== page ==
In my first year of teaching in an elementary school, I had an old veteran teacher assigned as a mentor. Part of her job was to observe the interaction between myself and the students. The school was in a severely economically depressed area. The students came to school without any of the necessary school supplies like paper and pencil. Many were hungry and faced the possibility of homelessness nearly every day. Because it was a neighborhood school, most of the students walked from their homes to school. It was not unusual for a student to be approached by a drug dealer. Overall, it was a huge cultural shock for me. I had left a successful business to become a teacher. Though I was aware of the poverty in my city, I had no experience or no idea what poverty was really like.
Determined to make a difference in the lives of these students, I called on my former business contacts to provide necessities for the students. Frequently, I paid anonymously for the things my students needed. After observing me for some time, the veteran teacher who grew up in the neighborhood and was well known by the parents pulled me aside and said to me something I never forgot. "Unless you are planning to adopt all of these children, you need to rethink what you are doing." She went on to tell me that the adults in the neighborhood appreciated my efforts but wished I had consulted with them first or made the donations appear as if they came from the parents or school. Lesson learned.
I share this story to say that the base of the pyramid of Maslow's theory is basic needs. Maslow identified these as physiological (food, water, housing) and safety (security). As educators, we should have compassion and, whenever possible, provide for children entrusted in our care. The point my mentor was making is that students come to school for less than half the year and only a few hours each day. Nearly eighty percent of the time, students spend their waking and sleeping hours in a drastically different environment than the space educators create for students. The reason Maslow is less applicable to education is educators are unable to fulfill the role that fills the needs of the base of the pyramid consistently. We can contribute, but educators have no way to make sure the physiological and safety requirements are met. Yes, creating a safe environment in the classroom is critical. Educators should evaluate the class from this perspective, and consciously keep the classroom as free from distraction, chaos, and disorder as possible. Young children already bear too much of that in their lives, and school should be the safest place possible.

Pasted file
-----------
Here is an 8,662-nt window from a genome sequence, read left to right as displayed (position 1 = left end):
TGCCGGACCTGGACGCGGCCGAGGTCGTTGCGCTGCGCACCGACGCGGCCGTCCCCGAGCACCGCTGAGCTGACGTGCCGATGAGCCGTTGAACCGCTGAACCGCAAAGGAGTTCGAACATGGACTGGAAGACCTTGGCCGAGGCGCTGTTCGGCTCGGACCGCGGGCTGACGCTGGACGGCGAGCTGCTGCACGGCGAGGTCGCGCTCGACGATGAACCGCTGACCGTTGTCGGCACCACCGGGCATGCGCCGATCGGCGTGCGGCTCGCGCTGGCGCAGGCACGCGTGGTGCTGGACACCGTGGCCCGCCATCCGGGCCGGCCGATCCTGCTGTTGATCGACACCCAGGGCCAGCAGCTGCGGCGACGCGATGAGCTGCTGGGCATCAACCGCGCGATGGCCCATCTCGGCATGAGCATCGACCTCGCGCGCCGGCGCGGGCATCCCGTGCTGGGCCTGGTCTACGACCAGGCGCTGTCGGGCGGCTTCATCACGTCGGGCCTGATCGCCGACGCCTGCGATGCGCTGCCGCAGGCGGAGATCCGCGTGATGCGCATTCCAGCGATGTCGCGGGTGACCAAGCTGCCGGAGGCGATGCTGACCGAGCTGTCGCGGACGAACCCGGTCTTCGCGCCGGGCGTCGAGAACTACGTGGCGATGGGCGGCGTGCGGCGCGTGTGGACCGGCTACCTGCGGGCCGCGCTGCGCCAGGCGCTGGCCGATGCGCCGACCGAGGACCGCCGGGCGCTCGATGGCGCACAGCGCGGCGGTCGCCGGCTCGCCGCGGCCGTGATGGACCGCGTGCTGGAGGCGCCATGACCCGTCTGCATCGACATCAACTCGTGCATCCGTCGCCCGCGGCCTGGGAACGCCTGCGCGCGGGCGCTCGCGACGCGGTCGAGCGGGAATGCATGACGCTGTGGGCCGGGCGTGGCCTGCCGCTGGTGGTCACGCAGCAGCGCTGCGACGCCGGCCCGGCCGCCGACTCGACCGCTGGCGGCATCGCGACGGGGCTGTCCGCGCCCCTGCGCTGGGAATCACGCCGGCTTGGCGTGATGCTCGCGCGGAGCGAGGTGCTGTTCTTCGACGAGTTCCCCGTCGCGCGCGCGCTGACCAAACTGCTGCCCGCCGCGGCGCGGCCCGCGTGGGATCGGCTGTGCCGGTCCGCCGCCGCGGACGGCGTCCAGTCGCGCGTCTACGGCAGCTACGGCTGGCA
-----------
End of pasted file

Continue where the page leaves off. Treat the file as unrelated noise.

Meeting the needs of children is a delicate balance. The first responsibility of an educator is to educate. Educators may not have the resources to sustain the long-term physical and safety needs of children. The classroom is a safe space, but at some point, children return to the real world, which is not as nurturing, caring, or giving. Maslow's theory fails to recognize how little control over physiological and safety issues educators have.